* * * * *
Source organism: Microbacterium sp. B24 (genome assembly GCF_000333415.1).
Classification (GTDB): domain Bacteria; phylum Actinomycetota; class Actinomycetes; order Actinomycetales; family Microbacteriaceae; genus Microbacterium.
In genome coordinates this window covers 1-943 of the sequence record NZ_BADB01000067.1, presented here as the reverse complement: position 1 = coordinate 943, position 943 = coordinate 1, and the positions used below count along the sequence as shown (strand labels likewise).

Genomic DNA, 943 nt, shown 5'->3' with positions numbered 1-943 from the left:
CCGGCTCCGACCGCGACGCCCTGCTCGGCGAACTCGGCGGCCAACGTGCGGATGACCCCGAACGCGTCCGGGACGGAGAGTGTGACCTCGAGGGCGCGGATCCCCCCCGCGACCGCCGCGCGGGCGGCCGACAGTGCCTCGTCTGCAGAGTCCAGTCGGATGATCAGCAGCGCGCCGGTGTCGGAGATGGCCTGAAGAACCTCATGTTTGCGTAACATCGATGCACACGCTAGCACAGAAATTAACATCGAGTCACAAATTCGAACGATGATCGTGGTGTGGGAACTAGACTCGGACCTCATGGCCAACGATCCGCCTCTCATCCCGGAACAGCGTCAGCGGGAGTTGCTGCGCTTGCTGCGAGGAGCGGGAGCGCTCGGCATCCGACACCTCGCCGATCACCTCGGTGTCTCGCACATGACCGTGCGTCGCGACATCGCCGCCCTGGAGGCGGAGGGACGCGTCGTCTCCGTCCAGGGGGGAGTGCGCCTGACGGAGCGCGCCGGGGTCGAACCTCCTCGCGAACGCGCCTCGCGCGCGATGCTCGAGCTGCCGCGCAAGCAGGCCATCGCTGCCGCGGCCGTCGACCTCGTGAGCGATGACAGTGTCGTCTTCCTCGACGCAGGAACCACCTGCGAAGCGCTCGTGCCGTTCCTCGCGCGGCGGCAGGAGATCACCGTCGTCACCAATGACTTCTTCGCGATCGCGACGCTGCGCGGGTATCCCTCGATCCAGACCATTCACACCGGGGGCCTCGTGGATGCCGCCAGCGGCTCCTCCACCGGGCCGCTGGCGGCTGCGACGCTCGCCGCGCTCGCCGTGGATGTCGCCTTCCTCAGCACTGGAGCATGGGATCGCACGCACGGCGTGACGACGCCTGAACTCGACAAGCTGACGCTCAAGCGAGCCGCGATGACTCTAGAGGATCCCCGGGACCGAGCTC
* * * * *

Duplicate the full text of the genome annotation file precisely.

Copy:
Source organism: Microbacterium sp. B24 (genome assembly GCF_000333415.1).
Classification (GTDB): domain Bacteria; phylum Actinomycetota; class Actinomycetes; order Actinomycetales; family Microbacteriaceae; genus Microbacterium.
In genome coordinates this window covers 1-943 of the sequence record NZ_BADB01000067.1, presented here as the reverse complement: position 1 = coordinate 943, position 943 = coordinate 1, and the positions used below count along the sequence as shown (strand labels likewise).

Genomic DNA, 943 nt, shown 5'->3' with positions numbered 1-943 from the left:
CCGGCTCCGACCGCGACGCCCTGCTCGGCGAACTCGGCGGCCAACGTGCGGATGACCCCGAACGCGTCCGGGACGGAGAGTGTGACCTCGAGGGCGCGGATCCCCCCCGCGACCGCCGCGCGGGCGGCCGACAGTGCCTCGTCTGCAGAGTCCAGTCGGATGATCAGCAGCGCGCCGGTGTCGGAGATGGCCTGAAGAACCTCATGTTTGCGTAACATCGATGCACACGCTAGCACAGAAATTAACATCGAGTCACAAATTCGAACGATGATCGTGGTGTGGGAACTAGACTCGGACCTCATGGCCAACGATCCGCCTCTCATCCCGGAACAGCGTCAGCGGGAGTTGCTGCGCTTGCTGCGAGGAGCGGGAGCGCTCGGCATCCGACACCTCGCCGATCACCTCGGTGTCTCGCACATGACCGTGCGTCGCGACATCGCCGCCCTGGAGGCGGAGGGACGCGTCGTCTCCGTCCAGGGGGGAGTGCGCCTGACGGAGCGCGCCGGGGTCGAACCTCCTCGCGAACGCGCCTCGCGCGCGATGCTCGAGCTGCCGCGCAAGCAGGCCATCGCTGCCGCGGCCGTCGACCTCGTGAGCGATGACAGTGTCGTCTTCCTCGACGCAGGAACCACCTGCGAAGCGCTCGTGCCGTTCCTCGCGCGGCGGCAGGAGATCACCGTCGTCACCAATGACTTCTTCGCGATCGCGACGCTGCGCGGGTATCCCTCGATCCAGACCATTCACACCGGGGGCCTCGTGGATGCCGCCAGCGGCTCCTCCACCGGGCCGCTGGCGGCTGCGACGCTCGCCGCGCTCGCCGTGGATGTCGCCTTCCTCAGCACTGGAGCATGGGATCGCACGCACGGCGTGACGACGCCTGAACTCGACAAGCTGACGCTCAAGCGAGCCGCGATGACTCTAGAGGATCCCCGGGACCGAGCTC